I didn't respond well to the social pressures I was encountering. I began to do badly in school, which was upsetting, to say the least, to my father. I became delinquent and secretive. The sport I excelled in was pyromania. One day, while playing with candles and Ohio Blue Tip matches— which I liked because you could light them on the seat of your jeans, the zipper of your fly, even your teeth— I accidentally set my bed on fire. Firecrackers were illegal in Ohio, but I used my paper-route money to buy them from Ohio State students who smuggled them in from Kentucky and carried on a brisk contraband business. The ones I liked best were the big ones-the cherry bombs and, best of all, the M-80s. My soul still thrills horribly when I see an M-80, with the evil little fuse sticking out of its side. I threw them like depth charges into unpeopled swimming pools and on the weekends staged elaborate, solitary pyrotechnics at the vacant construction sites near where we lived. When I was ten, after weeks of pleading, I persuaded my mother— a soft touch when it comes to her children— to buy me a BB gun. My father made her take it back the next day. I mourned that gun for years, and it was a long time before I recognized how shocking it must have been for my father, who grew up in an intellectual climate imbued by the presence of Gandhi, to come home and see his son cradling a not-lethal but nevertheless dangerous replica of a Winchester repeating rifle.

Apart from interdiction and incarceration, my parents-disciplined, hardworking exemplars of immigrant virtue— didn't know what to do with me. Life had become more complicated for them, too. It is somewhere in these years of the mid-Sixties that I date the beginning of my mother's long return to the religion of her people. My father was wrapped up in his work. He wasn't neglectful— he would regularly descend from his nimbus of equations and try to guide my education. My tastes in reading (this was when I was nine and ten and eleven) ran to Hardy Boys mysteries, sports biographies of people like Red Grange, and a book that I can't recall the title of but that I read again and again, which told the story of a girl and a boy who had various adventures on a tropical island and who eventually grew up to become Queen Liliuokalani, the last native ruler of Hawaii, and her prince-consort. My father would try to tempt me with more edifying material, chiefly the American naturalist fiction that he had read when in college— The Grapes of Wrath, Studs Lonigan, Dreiser's Frank Cowperwood trilogy. Mostly, though, he preached the gospel of science to me, telling me stories that revealed the human side of figures like Einstein and Fermi, and describing the careers of renowned twentieth-century Indian mathematicians and physicists such as Ramanujan, Bose, and C. V. Raman.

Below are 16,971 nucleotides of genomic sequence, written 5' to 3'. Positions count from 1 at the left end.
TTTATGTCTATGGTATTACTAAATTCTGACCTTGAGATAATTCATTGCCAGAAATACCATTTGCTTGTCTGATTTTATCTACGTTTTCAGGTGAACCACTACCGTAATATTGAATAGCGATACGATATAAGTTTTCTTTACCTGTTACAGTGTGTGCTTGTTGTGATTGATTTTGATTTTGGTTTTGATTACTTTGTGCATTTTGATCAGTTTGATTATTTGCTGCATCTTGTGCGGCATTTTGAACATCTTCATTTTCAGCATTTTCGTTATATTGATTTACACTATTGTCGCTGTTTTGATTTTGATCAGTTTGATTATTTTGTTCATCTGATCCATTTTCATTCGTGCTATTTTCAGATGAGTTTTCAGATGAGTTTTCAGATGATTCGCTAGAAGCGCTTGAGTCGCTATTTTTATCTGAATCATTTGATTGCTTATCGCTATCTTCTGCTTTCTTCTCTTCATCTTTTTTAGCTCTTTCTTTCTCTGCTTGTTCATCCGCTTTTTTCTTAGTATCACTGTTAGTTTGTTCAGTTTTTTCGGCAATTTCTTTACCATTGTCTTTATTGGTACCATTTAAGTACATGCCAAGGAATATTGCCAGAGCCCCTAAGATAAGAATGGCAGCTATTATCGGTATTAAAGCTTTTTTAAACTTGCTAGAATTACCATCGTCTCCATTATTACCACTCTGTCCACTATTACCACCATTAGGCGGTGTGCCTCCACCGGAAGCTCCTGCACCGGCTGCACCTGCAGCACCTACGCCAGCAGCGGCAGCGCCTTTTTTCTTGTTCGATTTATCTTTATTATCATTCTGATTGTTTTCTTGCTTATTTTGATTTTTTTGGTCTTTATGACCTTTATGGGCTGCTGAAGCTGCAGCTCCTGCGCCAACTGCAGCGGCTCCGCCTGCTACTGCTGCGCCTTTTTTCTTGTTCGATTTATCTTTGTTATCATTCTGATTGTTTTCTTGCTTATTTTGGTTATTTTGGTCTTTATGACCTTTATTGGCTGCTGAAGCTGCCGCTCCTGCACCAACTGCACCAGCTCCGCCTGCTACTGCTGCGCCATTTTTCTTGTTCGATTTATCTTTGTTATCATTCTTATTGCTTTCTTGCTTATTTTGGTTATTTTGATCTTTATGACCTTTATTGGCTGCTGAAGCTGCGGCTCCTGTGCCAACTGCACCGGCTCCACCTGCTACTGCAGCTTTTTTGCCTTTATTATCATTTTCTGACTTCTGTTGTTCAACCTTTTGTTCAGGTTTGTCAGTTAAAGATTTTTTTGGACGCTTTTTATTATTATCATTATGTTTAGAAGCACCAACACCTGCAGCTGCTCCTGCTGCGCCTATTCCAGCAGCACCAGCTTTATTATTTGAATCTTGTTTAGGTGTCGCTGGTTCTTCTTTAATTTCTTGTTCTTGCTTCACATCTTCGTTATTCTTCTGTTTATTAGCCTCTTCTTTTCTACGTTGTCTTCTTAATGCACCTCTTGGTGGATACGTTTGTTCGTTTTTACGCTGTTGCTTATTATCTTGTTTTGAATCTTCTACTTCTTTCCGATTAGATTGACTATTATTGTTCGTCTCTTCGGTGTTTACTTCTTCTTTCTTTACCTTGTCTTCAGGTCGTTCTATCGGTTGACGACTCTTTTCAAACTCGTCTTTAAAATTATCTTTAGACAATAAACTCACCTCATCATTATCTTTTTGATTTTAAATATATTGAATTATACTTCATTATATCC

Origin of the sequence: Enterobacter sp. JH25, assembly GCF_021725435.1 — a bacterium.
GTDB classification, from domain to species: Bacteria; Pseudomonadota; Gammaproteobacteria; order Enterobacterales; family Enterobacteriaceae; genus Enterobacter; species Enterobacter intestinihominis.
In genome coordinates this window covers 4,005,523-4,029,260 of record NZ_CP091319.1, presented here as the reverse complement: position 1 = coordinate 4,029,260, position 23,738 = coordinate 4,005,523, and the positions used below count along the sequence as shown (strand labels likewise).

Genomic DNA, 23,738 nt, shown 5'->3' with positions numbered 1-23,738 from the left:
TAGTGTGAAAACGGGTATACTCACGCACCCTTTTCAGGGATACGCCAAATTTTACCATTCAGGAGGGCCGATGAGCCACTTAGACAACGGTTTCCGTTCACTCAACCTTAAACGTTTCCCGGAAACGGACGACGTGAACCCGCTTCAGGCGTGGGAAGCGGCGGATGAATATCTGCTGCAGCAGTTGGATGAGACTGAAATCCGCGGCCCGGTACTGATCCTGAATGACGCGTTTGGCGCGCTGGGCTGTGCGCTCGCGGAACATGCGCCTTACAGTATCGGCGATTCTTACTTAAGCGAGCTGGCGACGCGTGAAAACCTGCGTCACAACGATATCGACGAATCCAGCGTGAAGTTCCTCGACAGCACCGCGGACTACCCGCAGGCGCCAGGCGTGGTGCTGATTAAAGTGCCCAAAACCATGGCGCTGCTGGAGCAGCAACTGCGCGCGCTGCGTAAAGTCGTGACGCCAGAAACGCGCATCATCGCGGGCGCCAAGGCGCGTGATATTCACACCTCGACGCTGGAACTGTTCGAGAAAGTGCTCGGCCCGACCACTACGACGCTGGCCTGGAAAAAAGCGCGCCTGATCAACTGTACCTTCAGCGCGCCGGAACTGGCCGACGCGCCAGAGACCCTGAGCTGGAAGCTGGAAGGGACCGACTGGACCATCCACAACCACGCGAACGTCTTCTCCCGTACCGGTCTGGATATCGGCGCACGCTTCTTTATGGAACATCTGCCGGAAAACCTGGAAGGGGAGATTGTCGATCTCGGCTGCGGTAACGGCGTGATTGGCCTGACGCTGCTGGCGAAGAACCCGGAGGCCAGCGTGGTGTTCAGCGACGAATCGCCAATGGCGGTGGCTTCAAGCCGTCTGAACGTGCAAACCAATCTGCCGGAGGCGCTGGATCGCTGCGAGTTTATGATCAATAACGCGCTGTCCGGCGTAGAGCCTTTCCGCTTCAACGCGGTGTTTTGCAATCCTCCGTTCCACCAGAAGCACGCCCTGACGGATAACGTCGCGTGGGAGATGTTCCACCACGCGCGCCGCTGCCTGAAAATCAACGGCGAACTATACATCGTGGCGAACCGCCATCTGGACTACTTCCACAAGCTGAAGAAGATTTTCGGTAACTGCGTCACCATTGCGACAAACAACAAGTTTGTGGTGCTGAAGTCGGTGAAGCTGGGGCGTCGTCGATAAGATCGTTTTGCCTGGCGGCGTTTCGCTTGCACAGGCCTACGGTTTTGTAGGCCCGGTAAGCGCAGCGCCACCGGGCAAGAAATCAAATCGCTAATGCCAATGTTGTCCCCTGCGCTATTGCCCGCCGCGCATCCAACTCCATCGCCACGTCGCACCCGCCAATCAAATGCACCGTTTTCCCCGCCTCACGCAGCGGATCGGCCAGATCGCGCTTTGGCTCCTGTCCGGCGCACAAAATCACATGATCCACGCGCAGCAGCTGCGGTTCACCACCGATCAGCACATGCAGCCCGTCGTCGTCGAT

In those years before the immigration act of 1965 abolished the rigid quotas imposed on Asian immigration, there were hardly any other Indians around. Dressed in her sari, with her bangles and with the bindhi that signified her married status placed carefully on her forehead, my mother could be spotted a mile off. These days the smell of Indian spices— of cardamom, asafetida, fenugreek, black mustard seed, and turmeric— makes me ecstatic with expectation. In those days these same smells, emanating from our kitchen and wafting through the corridor of our apartment building, made me wince with an immediate, intimate, olfactory awareness of how different we were. At a parents' day at Crestview Junior High School, I pretended not to notice my mother when she came to look in on one of my classes— an act for which she has never forgiven me, which she still holds up to me as an example of my ingratitude.


Columbus was (and still is) a football town. But it also had a Triple A farm club, the Jets, at that time a part of the Pirate farm system. It was understood that we orbited the Pirate sun, and in the summer of 1967, when we were preparing to leave Columbus and move to Pittsburgh itself— my father was advancing professionally, which seemed to involve an ongoing nomadism— my Pirate boyhood began in earnest. By this time, my isolation had become as much a state of mind as a social fact. I had two friends, classmates of mine, but I was twelve and they were fourteen. The gap between a slightly chubby, indistinct, pre-pubescent twelve-year-old boy and a teen-ager of fourteen is enormous. I still had a fetish about my firecrackers, while my friends had moved on to Playboy centerfolds and shoplifting. They performed, or claimed they performed, secret acts with the girls of their acquaintance. I tried to keep up, but the hormones just weren't there yet, so I resigned myself to circling our neighborhood endlessly on my bike and spending hours learning how to do a back flip, a full gainer, and a half gainer from the diving board of the public pool a block away.